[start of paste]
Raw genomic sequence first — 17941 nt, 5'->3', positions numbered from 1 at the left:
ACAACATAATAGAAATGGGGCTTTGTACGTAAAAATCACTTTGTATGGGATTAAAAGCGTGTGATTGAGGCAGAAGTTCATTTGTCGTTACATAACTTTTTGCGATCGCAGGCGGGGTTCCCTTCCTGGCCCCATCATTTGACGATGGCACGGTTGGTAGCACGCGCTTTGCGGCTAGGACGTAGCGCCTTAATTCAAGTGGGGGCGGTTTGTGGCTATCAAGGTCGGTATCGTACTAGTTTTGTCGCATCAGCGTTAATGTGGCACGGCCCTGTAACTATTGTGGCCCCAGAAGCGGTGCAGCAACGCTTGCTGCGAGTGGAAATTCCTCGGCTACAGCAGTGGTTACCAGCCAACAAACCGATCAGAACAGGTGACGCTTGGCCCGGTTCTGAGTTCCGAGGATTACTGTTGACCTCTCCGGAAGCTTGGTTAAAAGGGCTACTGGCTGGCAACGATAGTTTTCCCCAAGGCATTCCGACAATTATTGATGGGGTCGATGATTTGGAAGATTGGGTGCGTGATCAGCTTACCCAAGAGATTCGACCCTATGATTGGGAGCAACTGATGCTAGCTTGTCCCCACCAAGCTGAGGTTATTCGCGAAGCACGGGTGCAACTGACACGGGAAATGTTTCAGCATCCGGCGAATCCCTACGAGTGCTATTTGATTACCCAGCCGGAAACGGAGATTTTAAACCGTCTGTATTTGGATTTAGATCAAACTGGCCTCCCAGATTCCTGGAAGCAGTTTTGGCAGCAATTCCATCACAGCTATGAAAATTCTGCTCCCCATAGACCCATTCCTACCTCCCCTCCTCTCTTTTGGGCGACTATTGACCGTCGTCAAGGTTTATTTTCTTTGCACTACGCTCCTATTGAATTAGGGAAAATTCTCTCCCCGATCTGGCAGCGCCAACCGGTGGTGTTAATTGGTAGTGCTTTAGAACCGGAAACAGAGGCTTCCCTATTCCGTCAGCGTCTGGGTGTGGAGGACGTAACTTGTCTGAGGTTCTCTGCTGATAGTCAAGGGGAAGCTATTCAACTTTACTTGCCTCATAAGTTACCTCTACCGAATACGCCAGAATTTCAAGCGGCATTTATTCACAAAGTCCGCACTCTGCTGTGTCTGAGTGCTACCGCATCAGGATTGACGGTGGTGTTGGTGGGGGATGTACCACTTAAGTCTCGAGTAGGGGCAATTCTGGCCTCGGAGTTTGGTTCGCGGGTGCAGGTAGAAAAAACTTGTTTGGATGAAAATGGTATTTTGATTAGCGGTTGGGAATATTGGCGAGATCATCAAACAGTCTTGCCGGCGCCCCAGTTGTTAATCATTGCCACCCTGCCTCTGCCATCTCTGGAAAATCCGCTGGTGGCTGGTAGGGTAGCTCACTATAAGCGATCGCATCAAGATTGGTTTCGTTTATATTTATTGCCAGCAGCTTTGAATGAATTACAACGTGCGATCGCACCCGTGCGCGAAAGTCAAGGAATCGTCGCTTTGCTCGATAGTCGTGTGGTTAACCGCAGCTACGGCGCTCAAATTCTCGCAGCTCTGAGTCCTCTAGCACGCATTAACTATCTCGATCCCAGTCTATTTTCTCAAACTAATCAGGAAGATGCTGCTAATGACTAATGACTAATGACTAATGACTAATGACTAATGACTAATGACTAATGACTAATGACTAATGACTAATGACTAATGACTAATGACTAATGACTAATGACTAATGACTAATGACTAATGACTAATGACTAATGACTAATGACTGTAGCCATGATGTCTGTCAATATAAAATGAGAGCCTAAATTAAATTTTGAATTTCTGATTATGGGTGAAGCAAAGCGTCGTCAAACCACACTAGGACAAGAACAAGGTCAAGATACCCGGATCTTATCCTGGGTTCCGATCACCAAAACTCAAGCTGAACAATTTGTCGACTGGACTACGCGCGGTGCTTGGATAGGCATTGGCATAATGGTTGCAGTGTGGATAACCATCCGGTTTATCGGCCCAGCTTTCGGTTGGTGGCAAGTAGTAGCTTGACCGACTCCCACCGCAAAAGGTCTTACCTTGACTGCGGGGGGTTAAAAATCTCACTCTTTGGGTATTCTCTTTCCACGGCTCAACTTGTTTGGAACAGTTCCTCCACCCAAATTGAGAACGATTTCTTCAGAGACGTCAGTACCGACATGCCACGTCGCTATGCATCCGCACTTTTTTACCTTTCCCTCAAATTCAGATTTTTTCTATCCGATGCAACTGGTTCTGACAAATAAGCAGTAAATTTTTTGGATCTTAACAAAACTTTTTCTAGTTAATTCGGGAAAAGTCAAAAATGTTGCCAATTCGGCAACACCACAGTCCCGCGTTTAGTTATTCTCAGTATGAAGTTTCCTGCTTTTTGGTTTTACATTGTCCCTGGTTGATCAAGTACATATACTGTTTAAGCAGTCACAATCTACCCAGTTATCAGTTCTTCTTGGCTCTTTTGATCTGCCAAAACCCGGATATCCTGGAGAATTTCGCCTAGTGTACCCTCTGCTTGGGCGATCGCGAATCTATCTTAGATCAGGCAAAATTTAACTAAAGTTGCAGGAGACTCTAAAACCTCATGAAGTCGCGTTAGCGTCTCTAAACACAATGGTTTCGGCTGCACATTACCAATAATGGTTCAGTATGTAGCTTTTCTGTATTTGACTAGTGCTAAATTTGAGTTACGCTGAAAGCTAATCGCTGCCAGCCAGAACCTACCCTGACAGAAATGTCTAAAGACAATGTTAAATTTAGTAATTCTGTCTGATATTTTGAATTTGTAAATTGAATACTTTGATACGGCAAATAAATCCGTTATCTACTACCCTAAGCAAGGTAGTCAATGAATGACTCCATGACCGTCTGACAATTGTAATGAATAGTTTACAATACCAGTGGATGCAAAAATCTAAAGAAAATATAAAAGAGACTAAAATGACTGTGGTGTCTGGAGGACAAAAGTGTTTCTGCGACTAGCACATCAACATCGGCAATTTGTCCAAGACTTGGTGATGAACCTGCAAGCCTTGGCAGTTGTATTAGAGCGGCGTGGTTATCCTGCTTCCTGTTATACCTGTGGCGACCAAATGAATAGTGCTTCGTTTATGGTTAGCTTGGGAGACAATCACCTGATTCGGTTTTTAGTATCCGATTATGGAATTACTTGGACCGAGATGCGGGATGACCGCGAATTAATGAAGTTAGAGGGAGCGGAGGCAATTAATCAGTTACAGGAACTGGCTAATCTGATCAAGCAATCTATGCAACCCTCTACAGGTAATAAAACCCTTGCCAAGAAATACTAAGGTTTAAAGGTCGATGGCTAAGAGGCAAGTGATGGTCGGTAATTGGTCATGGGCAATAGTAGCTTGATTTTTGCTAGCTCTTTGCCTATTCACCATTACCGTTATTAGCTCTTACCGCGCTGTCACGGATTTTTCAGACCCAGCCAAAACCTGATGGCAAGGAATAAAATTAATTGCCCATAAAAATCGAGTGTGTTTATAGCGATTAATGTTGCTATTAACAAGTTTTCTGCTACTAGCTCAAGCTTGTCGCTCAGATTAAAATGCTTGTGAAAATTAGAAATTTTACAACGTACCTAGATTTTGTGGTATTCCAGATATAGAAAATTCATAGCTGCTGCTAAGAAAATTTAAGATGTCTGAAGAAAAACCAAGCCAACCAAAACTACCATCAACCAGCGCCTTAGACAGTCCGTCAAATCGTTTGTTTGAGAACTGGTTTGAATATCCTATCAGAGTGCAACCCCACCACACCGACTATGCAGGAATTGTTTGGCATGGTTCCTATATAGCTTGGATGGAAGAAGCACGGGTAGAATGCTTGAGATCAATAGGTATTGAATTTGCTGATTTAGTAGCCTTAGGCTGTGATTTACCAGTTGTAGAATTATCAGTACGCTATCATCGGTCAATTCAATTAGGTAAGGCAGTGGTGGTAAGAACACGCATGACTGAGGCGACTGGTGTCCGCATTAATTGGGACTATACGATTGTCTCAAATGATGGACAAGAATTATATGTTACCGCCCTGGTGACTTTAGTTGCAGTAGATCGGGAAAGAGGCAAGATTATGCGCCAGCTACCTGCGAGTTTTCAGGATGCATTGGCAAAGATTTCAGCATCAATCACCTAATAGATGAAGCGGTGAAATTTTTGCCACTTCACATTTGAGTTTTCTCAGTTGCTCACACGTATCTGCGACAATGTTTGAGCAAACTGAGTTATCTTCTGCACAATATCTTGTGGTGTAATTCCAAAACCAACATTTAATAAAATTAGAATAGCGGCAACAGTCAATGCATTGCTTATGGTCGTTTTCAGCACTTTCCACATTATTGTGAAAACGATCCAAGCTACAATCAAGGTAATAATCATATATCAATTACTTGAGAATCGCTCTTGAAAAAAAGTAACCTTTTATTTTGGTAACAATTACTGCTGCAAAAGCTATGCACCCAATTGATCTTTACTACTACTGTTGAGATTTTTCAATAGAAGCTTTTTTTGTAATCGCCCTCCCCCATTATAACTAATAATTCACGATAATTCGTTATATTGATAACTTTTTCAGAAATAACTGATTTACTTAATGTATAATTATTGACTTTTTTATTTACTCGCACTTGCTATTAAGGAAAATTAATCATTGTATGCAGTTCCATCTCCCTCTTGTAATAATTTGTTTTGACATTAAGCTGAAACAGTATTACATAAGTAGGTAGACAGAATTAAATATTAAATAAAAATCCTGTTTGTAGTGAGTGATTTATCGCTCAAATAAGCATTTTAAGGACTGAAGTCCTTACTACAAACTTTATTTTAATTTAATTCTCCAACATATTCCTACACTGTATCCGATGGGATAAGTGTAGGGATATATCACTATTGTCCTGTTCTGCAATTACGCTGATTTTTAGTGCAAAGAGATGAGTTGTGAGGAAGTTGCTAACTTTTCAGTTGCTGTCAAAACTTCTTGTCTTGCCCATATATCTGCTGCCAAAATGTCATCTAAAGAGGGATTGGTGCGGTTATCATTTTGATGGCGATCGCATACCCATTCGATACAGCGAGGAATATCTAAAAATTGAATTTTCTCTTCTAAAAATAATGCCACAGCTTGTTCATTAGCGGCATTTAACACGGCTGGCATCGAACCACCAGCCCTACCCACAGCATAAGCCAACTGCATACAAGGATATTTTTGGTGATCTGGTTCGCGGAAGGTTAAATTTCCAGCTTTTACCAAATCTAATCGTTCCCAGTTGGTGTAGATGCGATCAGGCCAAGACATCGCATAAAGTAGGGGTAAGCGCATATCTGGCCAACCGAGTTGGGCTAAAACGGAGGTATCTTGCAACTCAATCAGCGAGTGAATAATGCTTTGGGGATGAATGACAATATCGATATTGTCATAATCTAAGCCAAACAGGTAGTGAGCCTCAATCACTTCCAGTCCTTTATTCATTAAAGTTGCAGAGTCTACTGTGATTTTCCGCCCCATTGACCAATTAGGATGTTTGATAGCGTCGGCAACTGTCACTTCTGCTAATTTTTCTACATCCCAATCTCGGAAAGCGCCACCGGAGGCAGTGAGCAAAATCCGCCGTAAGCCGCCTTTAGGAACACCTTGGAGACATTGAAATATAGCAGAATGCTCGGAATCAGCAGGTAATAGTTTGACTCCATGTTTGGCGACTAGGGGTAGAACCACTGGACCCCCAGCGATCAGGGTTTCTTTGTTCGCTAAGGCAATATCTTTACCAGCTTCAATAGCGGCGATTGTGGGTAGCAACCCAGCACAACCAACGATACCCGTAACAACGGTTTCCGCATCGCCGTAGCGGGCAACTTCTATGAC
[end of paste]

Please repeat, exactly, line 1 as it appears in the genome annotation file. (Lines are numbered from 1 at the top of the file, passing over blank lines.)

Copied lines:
Raw genomic sequence first — 17941 nt, 5'->3', positions numbered from 1 at the left: